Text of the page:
“Persona” features portaits of creative icons including Tilda Swinton, Naomi Campbell, Sharon Stone, Bella Hadid, Liv Tyler, and others.
Renowned photographer, beauty mogul, and French makeup legend François Nars “has never sought to hide the imperfections and oddities that give faces their personality, but rather to accentuate them in dramatic and surprising ways,” as Interview magazine puts it.
It was Nars’ work with famed lensmen including Irving Penn, Richard Avedon, Paolo Roversi, Bruce Weber, Helmut Newton, Steven Klein, and Steven Meisel, which first led him to get behind the lens.
“Many times Meisel would invite me to look into the camera, and that helped me when I began photographing our [beauty] campaigns,” as he told Vogue. Now with several books to his credit, Nars has collaborated with famed publishing house Rizzoli on a long-awaited, limited edition, new collection of photographs, entitled Persona—“dramatic and provocative portraits of creative figures of all ages that capture the beauty and essence of each subject.”
Shot in color against a rich black background with dramatic lighting, the images “explore themes of provocation, sharp humor, and unconventional beauty, always with an edgy dose of glamour.”
Printed using specialty inks “to produce images in ultra-rich vibrant colors with high gloss,” the collector’s edition features Nars’ portraits of creative icons including Tilda Swinton, Naomi Campbell, Kyle MacLachlan, Sharon Stone, Bella Hadid, Isabelle Adjani, Cindy Sherman, Mikhail Baryshnikov, Marina Abramovic, Liv Tyler, and Christian Lacroix, among others.
Nars’ close friend and muse Marina Schiano, the famed fashion model, stylist, journalist, photographer and jewelry designer, wrote a foreword for the book before she passed away in 2019.
“Talent is a rare gift,” Schiano notes. “It is not given to everyone and it cannot be summoned. And if you have it, you can nurture it. But transforming this gift into a life of achievement—now, that’s an art. François Nars has the gift of understanding a person in the blink of an eye, and he turned it into a life of art.”
How did a young man from southwest France, “raised on the faces of cinema and fashion images and possessing an unfailing dedication and virtuosic eye, become one of the most significant figures in the fashion and beauty world over the past three decades?” she asks.
“As early as 1987, when I was the creative director of Vanity Fair, I was struck by his talent—his supernatural talent—and I kept asking him to work for us, ecstatic that his answer was always yes. But what touched me the most was the deep love, almost a devotion, that François had for his subject, for the woman. In his work, I recognized something so rare, so beautiful, something I deeply admired and had missed for a long time.”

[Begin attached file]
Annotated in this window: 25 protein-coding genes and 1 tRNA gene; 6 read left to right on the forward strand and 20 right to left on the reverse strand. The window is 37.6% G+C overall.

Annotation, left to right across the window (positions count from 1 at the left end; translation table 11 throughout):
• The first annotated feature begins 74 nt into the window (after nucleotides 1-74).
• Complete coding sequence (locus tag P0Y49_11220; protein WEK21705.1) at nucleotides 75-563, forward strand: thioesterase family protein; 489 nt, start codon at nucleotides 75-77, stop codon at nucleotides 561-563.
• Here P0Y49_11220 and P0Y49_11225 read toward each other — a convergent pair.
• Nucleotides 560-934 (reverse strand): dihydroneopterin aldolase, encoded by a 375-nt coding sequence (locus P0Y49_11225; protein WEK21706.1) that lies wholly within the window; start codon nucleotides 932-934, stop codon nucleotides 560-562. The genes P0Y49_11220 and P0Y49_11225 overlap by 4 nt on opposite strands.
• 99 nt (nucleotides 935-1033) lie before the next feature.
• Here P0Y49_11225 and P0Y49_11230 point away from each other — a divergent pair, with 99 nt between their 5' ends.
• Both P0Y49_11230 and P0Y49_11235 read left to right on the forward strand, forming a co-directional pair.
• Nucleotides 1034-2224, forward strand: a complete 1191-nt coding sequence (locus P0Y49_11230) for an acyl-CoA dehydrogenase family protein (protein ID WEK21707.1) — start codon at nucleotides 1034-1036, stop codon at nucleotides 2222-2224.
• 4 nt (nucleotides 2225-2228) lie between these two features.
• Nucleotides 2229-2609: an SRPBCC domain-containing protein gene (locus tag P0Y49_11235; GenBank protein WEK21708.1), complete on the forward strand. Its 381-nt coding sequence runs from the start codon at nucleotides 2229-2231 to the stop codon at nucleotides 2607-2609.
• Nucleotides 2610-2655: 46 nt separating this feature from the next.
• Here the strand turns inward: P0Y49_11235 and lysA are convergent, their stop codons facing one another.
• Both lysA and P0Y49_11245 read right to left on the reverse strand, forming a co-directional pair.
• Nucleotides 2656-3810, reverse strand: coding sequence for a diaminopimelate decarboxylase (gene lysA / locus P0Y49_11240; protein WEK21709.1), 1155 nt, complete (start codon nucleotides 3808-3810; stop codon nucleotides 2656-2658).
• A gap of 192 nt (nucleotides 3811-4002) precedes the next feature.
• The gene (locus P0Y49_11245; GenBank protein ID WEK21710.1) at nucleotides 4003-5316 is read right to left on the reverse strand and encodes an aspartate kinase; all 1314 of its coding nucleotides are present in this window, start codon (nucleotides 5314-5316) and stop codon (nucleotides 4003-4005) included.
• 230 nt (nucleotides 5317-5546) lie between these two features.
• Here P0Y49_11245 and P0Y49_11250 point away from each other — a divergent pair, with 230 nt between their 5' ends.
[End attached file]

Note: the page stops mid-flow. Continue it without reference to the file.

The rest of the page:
Nars understands that “Photography starts with a gaze. Isn’t that how love begins as well?” Schiano asks. “What I saw in François’s photos [was] extraordinary, and I understood that his work as a photographer was the continuation of a total generosity, spread during all these years he spent making up faces, seeking to reveal the double sublimity that everyone carries within themselves. Loving women, helping them harness the power within them, all while affirming their beauty—what a mission in life!”
Regarding Persona, “I find myself moved once again by the charismatic beauty and vivid humanity radiating from each of these portraits,” she writes.
“Every time I look at them, it is like power rising from the deepest depths, a touching X-ray of intimacy. There is solemnness, humor, sometimes innocence, or the choice of a playful yet mastered coldness.”
“How could you not be touched by the artist’s approach, how he seizes these characters in their uniqueness, their singular strangeness? Each face is a shock, almost an embrace. François knows to capture the precise instant that expresses the being of his subjects in all their originality and peculiarity, as well as the complexity and richness of their personality.”
Schiano also pays tribute to “François’s profound, immense respect for his subjects, which is a prerequisite for such remarkable work; [his] indomitable freedom, which allows for a playful spirit that is so apparent in its audacity… the tangible pleasure this portraitist feels—almost like an anthropologist—while choosing faces, then staging them, [and his] insatiable appetite for the human soul and passion for its form, an assumed aestheticism that is nevertheless carnal and mesmerizing.”
The artist, Schiano posits, “is here for us to learn how to look at things and people in a way that we never would have without him. In the frenzy of daily life, to pause in front of a portrait and be captivated by it, to feel such emotion that it comes to live with us in our minds. It’s an unforgettable encounter.”